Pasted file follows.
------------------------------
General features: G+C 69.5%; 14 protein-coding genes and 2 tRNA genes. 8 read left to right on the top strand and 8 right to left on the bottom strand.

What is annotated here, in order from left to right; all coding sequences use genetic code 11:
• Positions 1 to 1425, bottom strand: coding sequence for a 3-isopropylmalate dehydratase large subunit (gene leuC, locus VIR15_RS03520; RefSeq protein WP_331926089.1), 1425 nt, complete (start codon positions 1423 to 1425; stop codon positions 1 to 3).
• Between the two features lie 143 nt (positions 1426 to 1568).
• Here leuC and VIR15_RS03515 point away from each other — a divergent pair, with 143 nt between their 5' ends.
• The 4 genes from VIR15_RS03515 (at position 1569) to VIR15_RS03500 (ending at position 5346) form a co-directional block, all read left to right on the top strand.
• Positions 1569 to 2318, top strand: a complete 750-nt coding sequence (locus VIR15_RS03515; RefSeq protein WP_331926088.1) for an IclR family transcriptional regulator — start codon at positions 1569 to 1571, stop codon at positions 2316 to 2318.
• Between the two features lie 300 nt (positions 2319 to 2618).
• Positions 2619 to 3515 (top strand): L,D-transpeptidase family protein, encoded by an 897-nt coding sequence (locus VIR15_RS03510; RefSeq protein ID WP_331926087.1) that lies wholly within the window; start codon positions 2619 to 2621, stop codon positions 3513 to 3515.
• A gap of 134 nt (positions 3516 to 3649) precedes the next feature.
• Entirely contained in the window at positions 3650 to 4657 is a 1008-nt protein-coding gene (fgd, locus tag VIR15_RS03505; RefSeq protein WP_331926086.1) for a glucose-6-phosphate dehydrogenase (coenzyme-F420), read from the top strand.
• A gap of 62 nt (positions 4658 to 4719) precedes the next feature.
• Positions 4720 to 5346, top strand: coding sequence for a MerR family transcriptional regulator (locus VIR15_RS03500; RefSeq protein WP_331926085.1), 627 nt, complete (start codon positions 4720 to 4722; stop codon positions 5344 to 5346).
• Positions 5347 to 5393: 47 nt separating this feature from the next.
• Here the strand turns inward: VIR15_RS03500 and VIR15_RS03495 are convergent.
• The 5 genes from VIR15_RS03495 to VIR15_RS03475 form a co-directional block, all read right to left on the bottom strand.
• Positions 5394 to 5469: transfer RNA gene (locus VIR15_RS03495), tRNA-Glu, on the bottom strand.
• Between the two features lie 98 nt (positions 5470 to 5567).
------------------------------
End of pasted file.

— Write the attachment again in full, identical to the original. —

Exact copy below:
General features: G+C 69.5%; 14 protein-coding genes and 2 tRNA genes. 8 read left to right on the top strand and 8 right to left on the bottom strand.

What is annotated here, in order from left to right; all coding sequences use genetic code 11:
• Positions 1 to 1425, bottom strand: coding sequence for a 3-isopropylmalate dehydratase large subunit (gene leuC, locus VIR15_RS03520; RefSeq protein WP_331926089.1), 1425 nt, complete (start codon positions 1423 to 1425; stop codon positions 1 to 3).
• Between the two features lie 143 nt (positions 1426 to 1568).
• Here leuC and VIR15_RS03515 point away from each other — a divergent pair, with 143 nt between their 5' ends.
• The 4 genes from VIR15_RS03515 (at position 1569) to VIR15_RS03500 (ending at position 5346) form a co-directional block, all read left to right on the top strand.
• Positions 1569 to 2318, top strand: a complete 750-nt coding sequence (locus VIR15_RS03515; RefSeq protein WP_331926088.1) for an IclR family transcriptional regulator — start codon at positions 1569 to 1571, stop codon at positions 2316 to 2318.
• Between the two features lie 300 nt (positions 2319 to 2618).
• Positions 2619 to 3515 (top strand): L,D-transpeptidase family protein, encoded by an 897-nt coding sequence (locus VIR15_RS03510; RefSeq protein ID WP_331926087.1) that lies wholly within the window; start codon positions 2619 to 2621, stop codon positions 3513 to 3515.
• A gap of 134 nt (positions 3516 to 3649) precedes the next feature.
• Entirely contained in the window at positions 3650 to 4657 is a 1008-nt protein-coding gene (fgd, locus tag VIR15_RS03505; RefSeq protein WP_331926086.1) for a glucose-6-phosphate dehydrogenase (coenzyme-F420), read from the top strand.
• A gap of 62 nt (positions 4658 to 4719) precedes the next feature.
• Positions 4720 to 5346, top strand: coding sequence for a MerR family transcriptional regulator (locus VIR15_RS03500; RefSeq protein WP_331926085.1), 627 nt, complete (start codon positions 4720 to 4722; stop codon positions 5344 to 5346).
• Positions 5347 to 5393: 47 nt separating this feature from the next.
• Here the strand turns inward: VIR15_RS03500 and VIR15_RS03495 are convergent.
• The 5 genes from VIR15_RS03495 to VIR15_RS03475 form a co-directional block, all read right to left on the bottom strand.
• Positions 5394 to 5469: transfer RNA gene (locus VIR15_RS03495), tRNA-Glu, on the bottom strand.
• Between the two features lie 98 nt (positions 5470 to 5567).